[ISN] German IT agency sets record straight on Explorer

InfoSec News isn at c4i.org
Fri Sep 17 07:47:58 EDT 2004


By John Blau
SEPTEMBER 16, 2004 

In response to the growing number of viruses infecting computers, a
spokesman for Germany's Federal Office for Information Security (BSI)  
has suggested that users consider alternatives to Microsoft Corp.'s
Internet Explorer Web browser. But the agency didn't recommend that
users steer clear of Microsoft products, the spokesman said, refuting
a statement issued Tuesday by browser developer Opera Software ASA.

"Microsoft products are the target of many virus writers," BSI
spokesman Michael Dickopf said in an interview yesterday. "If computer
users want to avoid viruses and Trojans, they may want to consider
using alternatives to Microsoft software."

However, Dickopf said, BSI "did not issue any warning against using
Microsoft products."

The Opera statement, titled "German Government Computing Security Body
Recommends Switch to Opera," was based on a story published Monday by
the online news site The Register, according to Opera spokesman Pal
Hvistendahl. Opera didn't contact BSI directly in preparing its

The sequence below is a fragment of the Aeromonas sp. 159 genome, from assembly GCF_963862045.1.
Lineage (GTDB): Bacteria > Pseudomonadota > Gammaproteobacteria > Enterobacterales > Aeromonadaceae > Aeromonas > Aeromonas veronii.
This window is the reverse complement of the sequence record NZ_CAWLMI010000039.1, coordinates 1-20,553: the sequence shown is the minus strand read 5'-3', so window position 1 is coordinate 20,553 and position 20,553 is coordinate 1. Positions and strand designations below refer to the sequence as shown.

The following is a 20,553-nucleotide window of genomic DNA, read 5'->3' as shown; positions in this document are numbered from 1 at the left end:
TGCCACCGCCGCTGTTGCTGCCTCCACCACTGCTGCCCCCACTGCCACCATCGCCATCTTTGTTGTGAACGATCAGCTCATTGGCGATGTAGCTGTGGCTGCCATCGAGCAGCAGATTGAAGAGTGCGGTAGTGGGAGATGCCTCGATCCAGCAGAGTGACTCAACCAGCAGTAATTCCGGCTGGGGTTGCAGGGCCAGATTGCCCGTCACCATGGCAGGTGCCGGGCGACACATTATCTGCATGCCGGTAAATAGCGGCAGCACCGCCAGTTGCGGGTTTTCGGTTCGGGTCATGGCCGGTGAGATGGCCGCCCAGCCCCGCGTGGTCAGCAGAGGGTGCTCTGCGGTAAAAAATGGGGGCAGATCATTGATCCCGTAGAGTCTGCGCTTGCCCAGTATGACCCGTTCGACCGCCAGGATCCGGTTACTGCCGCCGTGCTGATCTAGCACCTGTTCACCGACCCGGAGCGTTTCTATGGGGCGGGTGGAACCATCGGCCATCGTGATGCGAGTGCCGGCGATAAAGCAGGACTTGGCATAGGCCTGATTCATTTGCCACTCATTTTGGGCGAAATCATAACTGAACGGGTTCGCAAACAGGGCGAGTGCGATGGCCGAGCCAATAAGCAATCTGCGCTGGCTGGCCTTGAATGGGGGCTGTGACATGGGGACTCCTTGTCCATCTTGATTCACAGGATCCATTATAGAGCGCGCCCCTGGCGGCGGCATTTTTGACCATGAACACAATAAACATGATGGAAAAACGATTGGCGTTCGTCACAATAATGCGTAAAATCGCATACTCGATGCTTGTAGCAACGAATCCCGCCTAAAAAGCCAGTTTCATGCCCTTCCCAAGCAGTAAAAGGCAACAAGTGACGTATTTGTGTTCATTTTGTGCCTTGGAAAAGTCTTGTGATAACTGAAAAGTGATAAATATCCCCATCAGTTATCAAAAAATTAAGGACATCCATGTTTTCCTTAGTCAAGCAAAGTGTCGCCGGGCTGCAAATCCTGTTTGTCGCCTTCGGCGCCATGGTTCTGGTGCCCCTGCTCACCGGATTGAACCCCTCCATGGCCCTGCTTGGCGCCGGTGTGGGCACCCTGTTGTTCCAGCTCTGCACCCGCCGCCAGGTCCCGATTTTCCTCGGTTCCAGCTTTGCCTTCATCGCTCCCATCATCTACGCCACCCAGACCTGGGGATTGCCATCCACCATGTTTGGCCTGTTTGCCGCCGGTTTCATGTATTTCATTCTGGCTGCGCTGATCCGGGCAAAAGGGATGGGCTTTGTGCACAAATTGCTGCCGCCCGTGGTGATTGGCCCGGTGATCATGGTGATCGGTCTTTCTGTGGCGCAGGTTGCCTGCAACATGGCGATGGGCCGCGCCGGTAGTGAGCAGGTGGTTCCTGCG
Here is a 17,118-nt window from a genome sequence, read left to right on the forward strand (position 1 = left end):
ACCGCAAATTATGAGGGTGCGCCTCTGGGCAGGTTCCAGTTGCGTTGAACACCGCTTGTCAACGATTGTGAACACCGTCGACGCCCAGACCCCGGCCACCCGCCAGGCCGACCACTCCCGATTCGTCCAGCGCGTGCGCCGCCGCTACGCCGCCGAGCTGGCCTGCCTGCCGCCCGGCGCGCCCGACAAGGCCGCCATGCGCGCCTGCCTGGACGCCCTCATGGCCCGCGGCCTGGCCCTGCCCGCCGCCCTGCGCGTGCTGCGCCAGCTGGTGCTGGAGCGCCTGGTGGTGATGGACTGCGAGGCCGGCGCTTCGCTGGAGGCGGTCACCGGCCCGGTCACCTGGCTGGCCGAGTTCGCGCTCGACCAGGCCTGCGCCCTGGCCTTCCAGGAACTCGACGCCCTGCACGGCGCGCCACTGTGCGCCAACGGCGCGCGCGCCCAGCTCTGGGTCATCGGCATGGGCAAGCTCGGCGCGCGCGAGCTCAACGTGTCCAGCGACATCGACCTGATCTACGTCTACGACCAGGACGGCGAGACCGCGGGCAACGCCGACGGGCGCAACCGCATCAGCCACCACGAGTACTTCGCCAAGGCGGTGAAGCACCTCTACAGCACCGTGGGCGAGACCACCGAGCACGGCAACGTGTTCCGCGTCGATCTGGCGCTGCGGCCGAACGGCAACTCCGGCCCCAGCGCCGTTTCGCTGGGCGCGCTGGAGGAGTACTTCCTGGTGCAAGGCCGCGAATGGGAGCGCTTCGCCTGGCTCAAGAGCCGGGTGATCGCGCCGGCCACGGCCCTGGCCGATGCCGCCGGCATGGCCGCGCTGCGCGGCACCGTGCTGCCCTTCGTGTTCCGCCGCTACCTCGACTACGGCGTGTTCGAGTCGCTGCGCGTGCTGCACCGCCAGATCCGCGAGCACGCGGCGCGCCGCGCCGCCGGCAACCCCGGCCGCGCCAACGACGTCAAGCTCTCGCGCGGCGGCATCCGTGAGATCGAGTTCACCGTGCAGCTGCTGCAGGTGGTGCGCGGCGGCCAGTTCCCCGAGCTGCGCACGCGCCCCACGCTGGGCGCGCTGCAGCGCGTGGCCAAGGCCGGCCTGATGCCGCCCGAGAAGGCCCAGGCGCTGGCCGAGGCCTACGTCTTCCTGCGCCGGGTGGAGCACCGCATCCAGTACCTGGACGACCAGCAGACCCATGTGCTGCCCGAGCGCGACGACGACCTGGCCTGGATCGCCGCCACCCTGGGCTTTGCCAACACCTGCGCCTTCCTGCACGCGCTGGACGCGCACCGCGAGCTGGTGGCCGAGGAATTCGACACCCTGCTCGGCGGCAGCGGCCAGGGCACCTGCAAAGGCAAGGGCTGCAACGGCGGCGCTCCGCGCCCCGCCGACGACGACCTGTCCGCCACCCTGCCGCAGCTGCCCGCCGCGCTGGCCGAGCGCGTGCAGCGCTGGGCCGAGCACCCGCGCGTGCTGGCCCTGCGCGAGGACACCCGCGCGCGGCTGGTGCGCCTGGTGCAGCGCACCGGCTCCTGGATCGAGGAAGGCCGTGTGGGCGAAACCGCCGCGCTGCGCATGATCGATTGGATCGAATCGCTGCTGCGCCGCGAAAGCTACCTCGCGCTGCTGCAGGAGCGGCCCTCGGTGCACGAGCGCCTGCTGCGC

release, he said.

The Register report was based, in turn, on a story published Saturday
in the German daily newspaper Berliner Zeitung. In that story, Dickopf
was one of several experts interviewed on the topic of computer
viruses and worms, and on recent phishing attacks in the country. The
BSI spokesman was paraphrased as saying that he "indirectly advised"  
Internet users to switch from Explorer to Mozilla or Opera. He was
directly quoted as saying, "Whoever doesn't use Internet Explorer
can't be affected by these viruses and worms."

The IT industry is closely monitoring the procurement behavior of
governments, which traditionally have been big users of Microsoft
products but increasingly are becoming interested in the use of
open-source alternatives to save money and reduce security risks.

In Europe, the German government has been at the forefront of
promoting the use of open-source software in the public sector. Cost
has been the key driver for its support of Linux and other open-source
products. But over the past year, security has also become an issue.

Microsoft has responded to the developments by offering discounts to
the country's vast public sector and agreeing to provide special
assistance with software security.

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